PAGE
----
Here you will find some "hard facts" about cava, like what grapes can be used, where it can be produced and what rules that apply when it comes to production. If there is something you can't find here and wonder about, you can always contact me and I'll try my best to answer your question.
Today there are nine grapes that are allowed to use for the production of Cava, five white and four red.
The classic blend that has been used historically is made up by Macabeu, Xarel.lo and Parellada.
Many people think that Cava can be produced anywhere in Spain, but that is not quite true. Even though the area is not centred to one single geographical area, it is controlled and regulated by Consejo Regulador del Cava.
Looking at sweetness and aging, there are some different styles you will come across. These are alos surrounded by rules and regulations. How long is the minimum of aging and how sweet can a cava actually be?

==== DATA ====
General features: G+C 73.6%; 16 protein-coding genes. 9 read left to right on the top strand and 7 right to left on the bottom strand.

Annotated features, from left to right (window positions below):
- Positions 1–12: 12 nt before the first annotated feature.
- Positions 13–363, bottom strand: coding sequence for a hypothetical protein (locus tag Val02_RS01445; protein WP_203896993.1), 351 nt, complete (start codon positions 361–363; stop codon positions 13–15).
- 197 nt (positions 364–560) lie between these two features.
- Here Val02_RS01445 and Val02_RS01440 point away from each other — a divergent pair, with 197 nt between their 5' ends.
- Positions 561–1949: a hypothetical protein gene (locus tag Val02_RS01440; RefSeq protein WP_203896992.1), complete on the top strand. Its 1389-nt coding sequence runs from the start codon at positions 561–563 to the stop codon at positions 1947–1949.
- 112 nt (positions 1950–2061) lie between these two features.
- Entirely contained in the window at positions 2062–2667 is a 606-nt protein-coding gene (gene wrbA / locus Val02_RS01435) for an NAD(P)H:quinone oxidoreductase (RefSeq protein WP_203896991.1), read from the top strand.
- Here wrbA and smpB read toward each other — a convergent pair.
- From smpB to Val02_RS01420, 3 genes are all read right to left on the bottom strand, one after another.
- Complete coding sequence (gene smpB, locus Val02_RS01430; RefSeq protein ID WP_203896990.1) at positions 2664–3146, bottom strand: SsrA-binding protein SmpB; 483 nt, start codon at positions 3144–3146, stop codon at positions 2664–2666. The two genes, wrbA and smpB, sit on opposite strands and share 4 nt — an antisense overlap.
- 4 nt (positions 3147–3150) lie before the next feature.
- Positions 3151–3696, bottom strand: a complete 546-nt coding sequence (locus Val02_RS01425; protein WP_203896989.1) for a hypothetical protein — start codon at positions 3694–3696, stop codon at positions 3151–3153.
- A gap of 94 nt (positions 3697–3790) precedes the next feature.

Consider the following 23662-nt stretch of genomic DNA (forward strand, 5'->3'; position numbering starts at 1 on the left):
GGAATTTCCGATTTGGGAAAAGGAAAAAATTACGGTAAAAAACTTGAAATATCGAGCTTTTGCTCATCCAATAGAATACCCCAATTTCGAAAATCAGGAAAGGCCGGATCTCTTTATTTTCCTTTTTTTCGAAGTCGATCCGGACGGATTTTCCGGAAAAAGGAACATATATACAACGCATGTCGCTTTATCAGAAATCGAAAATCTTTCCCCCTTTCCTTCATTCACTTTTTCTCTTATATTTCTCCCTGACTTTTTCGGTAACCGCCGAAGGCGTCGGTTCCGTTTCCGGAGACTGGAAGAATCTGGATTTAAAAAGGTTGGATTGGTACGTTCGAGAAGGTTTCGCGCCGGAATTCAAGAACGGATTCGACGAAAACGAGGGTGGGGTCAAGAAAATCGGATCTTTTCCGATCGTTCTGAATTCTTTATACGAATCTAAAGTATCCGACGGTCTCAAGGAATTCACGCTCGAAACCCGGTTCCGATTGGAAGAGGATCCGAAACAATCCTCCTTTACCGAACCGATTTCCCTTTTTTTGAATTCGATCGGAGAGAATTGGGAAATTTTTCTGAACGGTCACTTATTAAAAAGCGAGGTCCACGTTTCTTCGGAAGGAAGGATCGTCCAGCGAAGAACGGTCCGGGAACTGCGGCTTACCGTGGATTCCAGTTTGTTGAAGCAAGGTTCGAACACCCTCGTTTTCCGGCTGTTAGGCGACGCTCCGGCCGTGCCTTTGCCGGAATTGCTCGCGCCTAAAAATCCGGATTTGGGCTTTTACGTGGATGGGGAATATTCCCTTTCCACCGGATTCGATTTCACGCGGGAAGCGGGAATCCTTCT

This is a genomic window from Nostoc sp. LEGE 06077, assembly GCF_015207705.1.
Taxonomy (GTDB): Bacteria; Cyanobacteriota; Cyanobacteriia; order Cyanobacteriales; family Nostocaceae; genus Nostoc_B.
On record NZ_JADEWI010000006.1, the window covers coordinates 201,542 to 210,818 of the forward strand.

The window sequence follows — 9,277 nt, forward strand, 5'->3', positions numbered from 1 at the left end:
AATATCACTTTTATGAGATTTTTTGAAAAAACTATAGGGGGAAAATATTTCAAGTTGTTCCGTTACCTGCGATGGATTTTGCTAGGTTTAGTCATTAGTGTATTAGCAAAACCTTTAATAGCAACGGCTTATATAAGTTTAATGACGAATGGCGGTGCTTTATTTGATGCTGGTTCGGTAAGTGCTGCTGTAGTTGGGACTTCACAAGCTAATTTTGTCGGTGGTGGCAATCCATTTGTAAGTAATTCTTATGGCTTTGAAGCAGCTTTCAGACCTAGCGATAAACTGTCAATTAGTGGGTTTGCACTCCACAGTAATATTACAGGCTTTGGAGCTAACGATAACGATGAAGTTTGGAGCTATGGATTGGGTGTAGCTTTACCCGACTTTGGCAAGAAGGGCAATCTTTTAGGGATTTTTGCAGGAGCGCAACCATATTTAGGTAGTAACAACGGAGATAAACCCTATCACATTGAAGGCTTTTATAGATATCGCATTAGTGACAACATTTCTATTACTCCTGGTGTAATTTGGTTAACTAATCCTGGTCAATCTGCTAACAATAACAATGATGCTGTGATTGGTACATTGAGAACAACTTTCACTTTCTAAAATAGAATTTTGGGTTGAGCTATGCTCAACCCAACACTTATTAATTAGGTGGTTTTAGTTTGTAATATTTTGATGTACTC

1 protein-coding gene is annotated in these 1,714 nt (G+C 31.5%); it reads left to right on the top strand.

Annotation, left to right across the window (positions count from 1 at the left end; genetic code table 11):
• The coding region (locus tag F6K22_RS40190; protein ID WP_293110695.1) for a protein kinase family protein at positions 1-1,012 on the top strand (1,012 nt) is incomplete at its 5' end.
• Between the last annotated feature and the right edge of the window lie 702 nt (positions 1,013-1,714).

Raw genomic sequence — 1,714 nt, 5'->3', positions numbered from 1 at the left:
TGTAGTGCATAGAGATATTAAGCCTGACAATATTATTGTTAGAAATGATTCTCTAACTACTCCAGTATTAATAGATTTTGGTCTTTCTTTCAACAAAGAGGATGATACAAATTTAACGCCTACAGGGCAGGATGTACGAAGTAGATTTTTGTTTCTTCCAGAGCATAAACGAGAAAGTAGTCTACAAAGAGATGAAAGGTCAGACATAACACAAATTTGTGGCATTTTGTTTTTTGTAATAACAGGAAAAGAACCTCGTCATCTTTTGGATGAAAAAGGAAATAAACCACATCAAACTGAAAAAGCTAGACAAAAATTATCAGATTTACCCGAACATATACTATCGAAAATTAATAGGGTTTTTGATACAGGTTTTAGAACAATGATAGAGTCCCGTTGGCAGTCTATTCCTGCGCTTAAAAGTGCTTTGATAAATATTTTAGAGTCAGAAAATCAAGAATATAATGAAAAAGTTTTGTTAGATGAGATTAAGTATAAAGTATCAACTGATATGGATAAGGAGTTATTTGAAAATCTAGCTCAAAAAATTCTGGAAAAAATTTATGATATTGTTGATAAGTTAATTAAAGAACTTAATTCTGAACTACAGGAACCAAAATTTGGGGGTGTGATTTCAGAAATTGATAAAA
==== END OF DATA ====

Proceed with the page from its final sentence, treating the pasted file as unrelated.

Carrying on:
Cava de Paraje Calificado
Climate and Soil
Spain is known for its mild and sunny climate, and the Anoia valley and the areas around Barcelona are no exceptions. Thanks to the warm Mediterranean to the south and, as mentioned, the mountain of Montserrat as a protection against the cold north wind, the grapes here grow in a protected environment.
In July 2017, the new classification of Cava was official, Cava de Paraje Calificado (CPC), and the first 12 vineyards that passed the requirements presented. This new category will show consumers a new top range of Cavas that represents the land and embodies the soul of the earth where the vines grow. The standards are set very high and the production will be very limited indeed.